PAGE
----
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Five Things To Love About "Oklahoma!"

Updated: Dec 1, 2020



The depiction of (and sympathy for) Jud is the defining revelation in this consistently expectation-defying production. It’s easy to imagine Patrick Vaill’s Jud singing "Lonely Room" as the frontman for an emo band in a dive bar out in Portland. Dreamy. Creepy. Unlookawayable.


The chili you see simmering in big red pots on the tables in Laura Jellinek’s deliciously minimal set is served up with cornbread at intermission. Don’t share your bowl with me – people will say we’re in love.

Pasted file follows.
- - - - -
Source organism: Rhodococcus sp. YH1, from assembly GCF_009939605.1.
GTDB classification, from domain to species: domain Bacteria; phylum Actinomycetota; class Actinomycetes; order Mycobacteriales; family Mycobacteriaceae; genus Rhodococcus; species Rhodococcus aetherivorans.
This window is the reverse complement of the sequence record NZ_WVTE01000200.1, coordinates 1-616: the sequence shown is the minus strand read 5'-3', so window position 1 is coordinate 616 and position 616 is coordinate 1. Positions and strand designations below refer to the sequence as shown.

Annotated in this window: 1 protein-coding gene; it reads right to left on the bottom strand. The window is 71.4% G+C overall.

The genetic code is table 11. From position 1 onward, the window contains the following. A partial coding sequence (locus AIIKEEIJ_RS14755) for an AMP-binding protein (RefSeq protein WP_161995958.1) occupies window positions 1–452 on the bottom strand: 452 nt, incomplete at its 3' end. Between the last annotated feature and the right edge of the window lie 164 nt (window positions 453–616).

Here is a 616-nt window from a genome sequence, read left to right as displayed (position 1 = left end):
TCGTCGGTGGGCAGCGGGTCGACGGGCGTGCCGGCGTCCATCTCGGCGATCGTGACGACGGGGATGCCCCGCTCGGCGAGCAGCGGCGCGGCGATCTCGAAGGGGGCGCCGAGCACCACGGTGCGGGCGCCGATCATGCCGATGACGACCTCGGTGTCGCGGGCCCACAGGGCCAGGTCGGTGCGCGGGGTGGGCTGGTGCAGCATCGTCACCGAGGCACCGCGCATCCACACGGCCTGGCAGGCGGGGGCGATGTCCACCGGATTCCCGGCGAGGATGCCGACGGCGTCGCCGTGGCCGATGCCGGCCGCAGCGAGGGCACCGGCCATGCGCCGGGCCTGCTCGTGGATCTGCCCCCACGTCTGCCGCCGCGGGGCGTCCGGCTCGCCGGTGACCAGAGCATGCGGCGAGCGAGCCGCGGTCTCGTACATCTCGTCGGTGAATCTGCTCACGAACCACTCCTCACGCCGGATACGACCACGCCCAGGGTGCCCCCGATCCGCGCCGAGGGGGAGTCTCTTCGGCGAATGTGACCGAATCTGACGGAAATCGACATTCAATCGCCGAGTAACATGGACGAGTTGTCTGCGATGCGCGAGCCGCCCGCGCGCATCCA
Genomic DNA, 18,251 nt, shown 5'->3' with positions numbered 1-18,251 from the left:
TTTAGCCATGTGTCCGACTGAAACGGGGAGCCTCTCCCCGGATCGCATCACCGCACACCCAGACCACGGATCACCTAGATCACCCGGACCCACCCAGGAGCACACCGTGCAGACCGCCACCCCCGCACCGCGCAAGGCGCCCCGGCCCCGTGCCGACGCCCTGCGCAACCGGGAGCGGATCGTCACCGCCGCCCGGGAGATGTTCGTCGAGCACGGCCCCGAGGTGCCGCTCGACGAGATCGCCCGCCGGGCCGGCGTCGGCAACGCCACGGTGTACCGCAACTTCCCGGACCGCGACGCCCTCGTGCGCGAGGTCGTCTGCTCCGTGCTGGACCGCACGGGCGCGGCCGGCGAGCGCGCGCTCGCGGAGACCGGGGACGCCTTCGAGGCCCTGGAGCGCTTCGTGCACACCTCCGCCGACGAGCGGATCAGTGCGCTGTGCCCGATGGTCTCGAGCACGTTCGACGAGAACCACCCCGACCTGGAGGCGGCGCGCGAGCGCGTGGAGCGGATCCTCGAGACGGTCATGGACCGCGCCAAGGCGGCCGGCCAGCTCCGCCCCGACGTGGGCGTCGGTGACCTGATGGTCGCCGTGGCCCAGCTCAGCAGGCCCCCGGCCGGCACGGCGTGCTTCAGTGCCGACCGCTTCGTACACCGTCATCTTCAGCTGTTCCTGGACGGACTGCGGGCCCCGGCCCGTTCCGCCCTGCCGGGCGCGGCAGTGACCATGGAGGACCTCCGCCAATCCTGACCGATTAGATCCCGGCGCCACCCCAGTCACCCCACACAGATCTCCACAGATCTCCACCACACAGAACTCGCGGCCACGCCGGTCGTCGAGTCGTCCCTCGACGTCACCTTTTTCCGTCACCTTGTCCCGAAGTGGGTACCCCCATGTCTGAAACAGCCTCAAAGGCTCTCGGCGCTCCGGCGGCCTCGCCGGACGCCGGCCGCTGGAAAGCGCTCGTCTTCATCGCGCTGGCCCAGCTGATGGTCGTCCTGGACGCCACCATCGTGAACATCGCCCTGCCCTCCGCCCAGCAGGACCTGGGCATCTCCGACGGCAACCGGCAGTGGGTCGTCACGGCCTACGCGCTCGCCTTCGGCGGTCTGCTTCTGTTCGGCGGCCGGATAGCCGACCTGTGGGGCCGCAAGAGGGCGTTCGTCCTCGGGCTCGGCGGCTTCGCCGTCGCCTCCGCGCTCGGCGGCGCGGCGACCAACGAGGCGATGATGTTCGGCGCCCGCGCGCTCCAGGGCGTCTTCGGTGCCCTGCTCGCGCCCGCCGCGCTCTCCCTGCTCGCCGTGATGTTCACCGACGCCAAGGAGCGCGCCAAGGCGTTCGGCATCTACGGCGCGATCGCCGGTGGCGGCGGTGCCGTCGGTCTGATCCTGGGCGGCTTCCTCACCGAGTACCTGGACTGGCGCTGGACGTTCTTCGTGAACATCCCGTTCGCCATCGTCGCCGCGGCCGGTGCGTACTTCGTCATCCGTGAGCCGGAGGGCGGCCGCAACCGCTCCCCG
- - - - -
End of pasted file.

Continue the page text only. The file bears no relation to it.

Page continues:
Damon Daunno invests this Curly with a heapin’ helpin’ of Buster Scruggs – and then incarnates hollow-eyed dread in the wake of the play's climactic closing plot twist.   


James Davis gives Will the galumphing charm of a grizzled, gun-toting Teddy Bear. 

Ado Annie

Ali Stroker makes it oh-so-easy to see why a traveler far from home would a) fall hard for her and then b) spend a fortune trying to get her back with her previous boyfriend. You go, cowgirl. 

The Enthusiast ( is the pen name of critic Michael Collins. He reports back only on what’s good, never what’s bad. But what he declines to praise can speak volumes.


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